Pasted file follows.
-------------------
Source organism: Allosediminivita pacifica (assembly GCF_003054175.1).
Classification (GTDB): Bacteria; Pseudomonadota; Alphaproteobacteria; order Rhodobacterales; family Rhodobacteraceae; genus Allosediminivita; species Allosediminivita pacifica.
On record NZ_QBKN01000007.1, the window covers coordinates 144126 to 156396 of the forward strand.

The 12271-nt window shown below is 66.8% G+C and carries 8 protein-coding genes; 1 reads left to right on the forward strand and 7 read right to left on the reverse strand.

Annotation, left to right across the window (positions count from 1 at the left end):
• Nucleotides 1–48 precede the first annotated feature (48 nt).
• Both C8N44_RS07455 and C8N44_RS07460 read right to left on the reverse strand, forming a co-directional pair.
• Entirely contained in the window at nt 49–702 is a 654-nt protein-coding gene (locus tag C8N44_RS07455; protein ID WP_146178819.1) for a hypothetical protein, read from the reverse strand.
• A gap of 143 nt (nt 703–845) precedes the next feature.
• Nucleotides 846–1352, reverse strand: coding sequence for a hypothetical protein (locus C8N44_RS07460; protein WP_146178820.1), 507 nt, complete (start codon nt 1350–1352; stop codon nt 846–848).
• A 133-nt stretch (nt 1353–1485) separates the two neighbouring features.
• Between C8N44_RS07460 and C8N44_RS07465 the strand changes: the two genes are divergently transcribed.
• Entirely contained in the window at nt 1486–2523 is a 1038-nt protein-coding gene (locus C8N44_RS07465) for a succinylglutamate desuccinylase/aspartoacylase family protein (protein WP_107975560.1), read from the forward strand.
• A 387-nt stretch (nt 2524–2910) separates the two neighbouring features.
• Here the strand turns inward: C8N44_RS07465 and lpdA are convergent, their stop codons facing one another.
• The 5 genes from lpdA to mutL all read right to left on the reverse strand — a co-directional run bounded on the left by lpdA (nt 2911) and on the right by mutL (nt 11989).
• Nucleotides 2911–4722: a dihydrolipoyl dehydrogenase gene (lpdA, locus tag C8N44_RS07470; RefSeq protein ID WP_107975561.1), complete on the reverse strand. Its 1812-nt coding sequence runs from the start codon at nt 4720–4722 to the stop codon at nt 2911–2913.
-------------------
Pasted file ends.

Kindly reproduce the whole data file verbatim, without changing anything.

Source organism: Allosediminivita pacifica (assembly GCF_003054175.1).
Classification (GTDB): Bacteria; Pseudomonadota; Alphaproteobacteria; order Rhodobacterales; family Rhodobacteraceae; genus Allosediminivita; species Allosediminivita pacifica.
On record NZ_QBKN01000007.1, the window covers coordinates 144126 to 156396 of the forward strand.

The 12271-nt window shown below is 66.8% G+C and carries 8 protein-coding genes; 1 reads left to right on the forward strand and 7 read right to left on the reverse strand.

Annotation, left to right across the window (positions count from 1 at the left end):
• Nucleotides 1–48 precede the first annotated feature (48 nt).
• Both C8N44_RS07455 and C8N44_RS07460 read right to left on the reverse strand, forming a co-directional pair.
• Entirely contained in the window at nt 49–702 is a 654-nt protein-coding gene (locus tag C8N44_RS07455; protein ID WP_146178819.1) for a hypothetical protein, read from the reverse strand.
• A gap of 143 nt (nt 703–845) precedes the next feature.
• Nucleotides 846–1352, reverse strand: coding sequence for a hypothetical protein (locus C8N44_RS07460; protein WP_146178820.1), 507 nt, complete (start codon nt 1350–1352; stop codon nt 846–848).
• A 133-nt stretch (nt 1353–1485) separates the two neighbouring features.
• Between C8N44_RS07460 and C8N44_RS07465 the strand changes: the two genes are divergently transcribed.
• Entirely contained in the window at nt 1486–2523 is a 1038-nt protein-coding gene (locus C8N44_RS07465) for a succinylglutamate desuccinylase/aspartoacylase family protein (protein WP_107975560.1), read from the forward strand.
• A 387-nt stretch (nt 2524–2910) separates the two neighbouring features.
• Here the strand turns inward: C8N44_RS07465 and lpdA are convergent, their stop codons facing one another.
• The 5 genes from lpdA to mutL all read right to left on the reverse strand — a co-directional run bounded on the left by lpdA (nt 2911) and on the right by mutL (nt 11989).
• Nucleotides 2911–4722: a dihydrolipoyl dehydrogenase gene (lpdA, locus tag C8N44_RS07470; RefSeq protein ID WP_107975561.1), complete on the reverse strand. Its 1812-nt coding sequence runs from the start codon at nt 4720–4722 to the stop codon at nt 2911–2913.